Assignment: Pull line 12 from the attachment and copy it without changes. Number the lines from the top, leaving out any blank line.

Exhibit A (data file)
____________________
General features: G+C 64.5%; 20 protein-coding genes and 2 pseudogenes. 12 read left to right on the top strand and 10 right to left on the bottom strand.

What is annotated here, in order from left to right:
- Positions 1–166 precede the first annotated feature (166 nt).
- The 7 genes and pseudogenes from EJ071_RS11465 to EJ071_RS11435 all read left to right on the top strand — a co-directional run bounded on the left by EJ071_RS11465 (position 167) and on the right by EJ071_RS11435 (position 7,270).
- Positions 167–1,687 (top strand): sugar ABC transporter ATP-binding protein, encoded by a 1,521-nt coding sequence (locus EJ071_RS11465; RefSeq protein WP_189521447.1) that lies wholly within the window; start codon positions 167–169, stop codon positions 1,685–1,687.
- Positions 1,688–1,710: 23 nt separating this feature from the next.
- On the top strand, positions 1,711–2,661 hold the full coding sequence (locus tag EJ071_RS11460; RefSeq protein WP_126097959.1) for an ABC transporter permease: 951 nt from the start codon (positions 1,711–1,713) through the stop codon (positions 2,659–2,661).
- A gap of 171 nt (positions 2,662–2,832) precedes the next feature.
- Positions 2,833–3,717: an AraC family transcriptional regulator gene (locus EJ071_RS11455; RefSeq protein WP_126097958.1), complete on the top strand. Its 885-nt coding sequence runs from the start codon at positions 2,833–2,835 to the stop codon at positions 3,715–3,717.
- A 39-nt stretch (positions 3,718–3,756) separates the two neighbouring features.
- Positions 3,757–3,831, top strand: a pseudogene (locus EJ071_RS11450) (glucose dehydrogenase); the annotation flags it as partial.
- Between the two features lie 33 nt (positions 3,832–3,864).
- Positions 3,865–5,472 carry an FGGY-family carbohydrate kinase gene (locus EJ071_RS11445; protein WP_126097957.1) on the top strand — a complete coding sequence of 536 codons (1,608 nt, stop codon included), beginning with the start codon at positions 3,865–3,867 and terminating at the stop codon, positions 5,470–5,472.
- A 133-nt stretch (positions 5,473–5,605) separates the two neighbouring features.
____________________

- Between the two features lie 33 nt (positions 3,832–3,864).